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What happens when linux OS is out of RAM and no swap is available?

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It would be bad. Try to imagine all life as you know it stopping instantaneously and every molecule in your body exploding at the speed of light. Total protonic reversal. –  David Jan 16 '13 at 1:27

4 Answers 4

up vote 9 down vote accepted

Typically the OOM killer steps in and starts killing processes.

For a more comprehensive discussion, please refer to David Schwartz's answer.

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-1 That's what it does when it's out of virtual memory, not when it's out of RAM. When it's out of RAM, it just discards clean pages. –  David Schwartz Jan 16 '13 at 2:32
@DavidSchwartz: True. I guess this is the logical extent. –  Oliver Charlesworth Jan 16 '13 at 2:34
You've given the canonical wrong answer -- the one that leads people to doing completely the wrong thing when they administer servers. Running out of RAM is 100% normal and causes no serious consequences, even if there's no swap. –  David Schwartz Jan 16 '13 at 2:37
@DavidSchwartz: Whether mine is misleading or not, your answer is more comprehensive. So I'm deleting mine in favour of yours... –  Oliver Charlesworth Jan 16 '13 at 2:43
@DavidSchwartz: Oh, apparently I can't because it's been accepted. –  Oliver Charlesworth Jan 16 '13 at 2:43

When the operating system is out of RAM and has no swap, it discards clean pages. It cannot discard dirty pages because it would have to write them somewhere first. This causes thrashing and poor performance if there is insufficient RAM to hold the working set. That's one of the main reasons you really want swap -- so the operating system can make a better decision about what pages to evict.

With no swap, the system will run out of virtual memory (strictly speaking, RAM+swap) as soon as it has no more clean pages to evict. Then it will have to kill processes.

Running out of RAM is completely normal. It's just a negative spin on using RAM. Not running out of RAM could equally well be described as "wasting RAM". Once all RAM is in use, the operating system makes intelligent decisions about what to keep in RAM and what not to. Without any swap, it has fewer choices.

With or without swap, when evicting pages isn't sufficient, the operating system will start by refusing to permit operations that require memory (such as mmap and fork) to succeed. However, sometimes that's not enough and processes have to be killed.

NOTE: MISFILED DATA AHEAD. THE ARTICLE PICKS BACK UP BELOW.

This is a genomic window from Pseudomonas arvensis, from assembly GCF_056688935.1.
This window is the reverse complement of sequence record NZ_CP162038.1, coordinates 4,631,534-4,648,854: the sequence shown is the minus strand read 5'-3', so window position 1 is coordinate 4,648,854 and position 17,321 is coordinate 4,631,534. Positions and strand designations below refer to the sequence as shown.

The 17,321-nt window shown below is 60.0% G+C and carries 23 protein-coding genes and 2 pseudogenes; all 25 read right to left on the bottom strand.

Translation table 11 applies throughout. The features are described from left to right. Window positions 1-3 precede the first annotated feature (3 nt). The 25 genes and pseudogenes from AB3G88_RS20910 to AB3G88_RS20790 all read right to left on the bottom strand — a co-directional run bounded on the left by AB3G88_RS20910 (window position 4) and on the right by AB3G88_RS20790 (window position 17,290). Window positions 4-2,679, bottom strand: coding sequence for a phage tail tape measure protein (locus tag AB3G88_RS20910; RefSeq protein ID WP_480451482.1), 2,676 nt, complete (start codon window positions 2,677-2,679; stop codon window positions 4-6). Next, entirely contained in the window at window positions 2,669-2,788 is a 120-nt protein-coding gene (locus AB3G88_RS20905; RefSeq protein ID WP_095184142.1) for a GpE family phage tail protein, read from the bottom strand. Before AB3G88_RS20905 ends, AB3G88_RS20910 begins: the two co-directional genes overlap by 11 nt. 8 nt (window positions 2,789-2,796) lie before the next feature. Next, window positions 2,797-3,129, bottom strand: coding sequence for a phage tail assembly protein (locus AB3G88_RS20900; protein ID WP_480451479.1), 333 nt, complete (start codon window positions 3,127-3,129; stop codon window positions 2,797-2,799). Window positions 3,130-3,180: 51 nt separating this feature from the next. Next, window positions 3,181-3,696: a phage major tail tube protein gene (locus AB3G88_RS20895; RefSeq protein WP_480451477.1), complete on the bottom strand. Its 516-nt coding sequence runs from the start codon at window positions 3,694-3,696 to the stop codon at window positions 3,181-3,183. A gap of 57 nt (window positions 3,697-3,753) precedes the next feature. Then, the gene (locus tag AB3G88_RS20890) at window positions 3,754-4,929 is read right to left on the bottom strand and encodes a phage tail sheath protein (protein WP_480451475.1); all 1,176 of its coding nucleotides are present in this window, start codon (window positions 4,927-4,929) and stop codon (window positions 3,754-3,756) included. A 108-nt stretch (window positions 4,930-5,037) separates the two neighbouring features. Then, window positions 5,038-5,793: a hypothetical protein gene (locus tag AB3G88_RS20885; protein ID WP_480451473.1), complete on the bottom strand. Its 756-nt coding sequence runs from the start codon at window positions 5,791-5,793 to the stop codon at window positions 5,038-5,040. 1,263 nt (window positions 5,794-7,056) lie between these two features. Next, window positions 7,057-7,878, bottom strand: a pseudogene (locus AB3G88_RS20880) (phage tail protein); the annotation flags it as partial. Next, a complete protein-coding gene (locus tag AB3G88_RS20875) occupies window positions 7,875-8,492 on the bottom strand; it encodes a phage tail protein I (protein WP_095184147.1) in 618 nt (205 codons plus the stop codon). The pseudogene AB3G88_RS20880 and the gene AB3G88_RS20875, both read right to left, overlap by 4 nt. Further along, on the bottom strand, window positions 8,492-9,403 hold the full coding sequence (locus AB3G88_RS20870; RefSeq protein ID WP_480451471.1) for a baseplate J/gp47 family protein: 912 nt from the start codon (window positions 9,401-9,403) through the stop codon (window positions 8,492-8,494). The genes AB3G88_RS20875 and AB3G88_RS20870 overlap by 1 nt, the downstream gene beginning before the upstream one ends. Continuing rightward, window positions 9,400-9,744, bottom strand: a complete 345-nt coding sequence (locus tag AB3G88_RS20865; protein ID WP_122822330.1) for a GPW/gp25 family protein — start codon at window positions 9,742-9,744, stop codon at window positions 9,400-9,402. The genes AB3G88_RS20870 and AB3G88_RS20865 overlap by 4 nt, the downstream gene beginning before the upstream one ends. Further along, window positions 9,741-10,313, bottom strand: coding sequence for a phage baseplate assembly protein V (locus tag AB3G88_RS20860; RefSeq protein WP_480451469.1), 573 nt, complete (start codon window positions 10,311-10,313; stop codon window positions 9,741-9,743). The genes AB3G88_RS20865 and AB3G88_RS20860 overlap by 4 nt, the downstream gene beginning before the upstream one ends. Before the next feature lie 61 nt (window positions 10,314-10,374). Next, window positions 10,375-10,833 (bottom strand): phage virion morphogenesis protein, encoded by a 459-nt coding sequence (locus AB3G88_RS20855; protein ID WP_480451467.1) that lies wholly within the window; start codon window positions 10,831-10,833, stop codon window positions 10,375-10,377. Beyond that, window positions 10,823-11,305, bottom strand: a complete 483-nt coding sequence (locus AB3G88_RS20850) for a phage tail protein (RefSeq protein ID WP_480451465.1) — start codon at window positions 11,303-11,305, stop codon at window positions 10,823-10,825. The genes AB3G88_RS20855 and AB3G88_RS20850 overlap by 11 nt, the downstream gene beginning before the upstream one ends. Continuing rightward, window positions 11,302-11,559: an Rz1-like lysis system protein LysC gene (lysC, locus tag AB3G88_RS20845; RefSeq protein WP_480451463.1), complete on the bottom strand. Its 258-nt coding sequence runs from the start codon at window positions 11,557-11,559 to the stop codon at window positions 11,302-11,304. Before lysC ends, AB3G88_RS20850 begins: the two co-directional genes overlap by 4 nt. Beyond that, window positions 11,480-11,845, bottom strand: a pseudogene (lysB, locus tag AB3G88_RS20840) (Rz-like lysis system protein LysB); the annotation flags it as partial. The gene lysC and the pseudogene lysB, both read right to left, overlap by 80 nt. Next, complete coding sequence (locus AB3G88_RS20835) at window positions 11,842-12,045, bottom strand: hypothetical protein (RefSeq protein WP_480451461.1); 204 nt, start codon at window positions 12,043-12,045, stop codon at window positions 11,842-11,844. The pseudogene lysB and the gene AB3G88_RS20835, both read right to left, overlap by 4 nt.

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+1 "Running out of RAM is completely normal. It's just a negative spin on using RAM. Not running out of RAM could equally well be described as "wasting RAM"." –  TheTurkey Feb 12 '14 at 11:40
A related query. Do you know what happens if I try to hibernate a Linux machine and there isn't enough swap space to store the transient data? Does it stop hibernating? –  Prahlad Yeri Mar 6 at 13:02
@PrahladYeri That's correct. If you don't have a suspend partition and there isn't enough free swap to hold the contents of RAM, you cannot hibernate. –  David Schwartz Mar 6 at 17:54

I have experimented with my laptop to disable the swap partition and use only my 4GB of RAM.

More precisely I disabled the swap with swapoff -a and commented the entry in the /etc/fstab file related to the swap partition. Then I tried to use the PC as usual for my development activities.

When the RAM usage go up and the free space get low something strange happen. I thought that the process were simply killed or they would simply crash but what happen is the following:

The PC is very slow and sometime even the mouse cursor doesn't move. The strange thing is that even if no swap partition are set up the disk led is steady on. The only option I have in this case is to press Ctrl+Alt+Backspace and wait until Xorg is rebooted.

I'm wondering why the system does not simply kill process and why does it look for a swap partition on the disk even if it's not present?

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That's not really an answer, but more an extension to the question. However, since I have experienced the same, I would be happy to hear why this strange behaviour occurs. –  Konstantin Nov 27 '14 at 0:35

See here for a more detailed explanation, but basically, it kills random processes to save memory.

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Not so random, actually. It has a scoring mechanism. –  Chris Jan 16 '13 at 1:30
Did you read your link? That's what Linux does when it's out of virtual memory. The question was what Linux does when it's out of RAM. –  David Schwartz Jan 16 '13 at 2:32
@DavidSchwartz did you read the question? It said what linux does when it's out of RAM and swap. The very definition of virtual memory is RAM + swap. –  hd1 Jan 16 '13 at 7:08
@hd1: No, because a system can be out of RAM, have no swap, and can nevertheless produce huge amounts of additional virtual memory -- for example, by a successful call to fork or a large, read-only mmap of a file. Virtual memory can be overcommitted, RAM cannot be. Read my answer. –  David Schwartz Jan 16 '13 at 7:11
@hd1: If you have a counterargument, feel free to share it. But I'm already well aware that I might be wrong and my knowledge is incomplete. You're only helping if you tell me how I am wrong. –  David Schwartz Jan 16 '13 at 7:15

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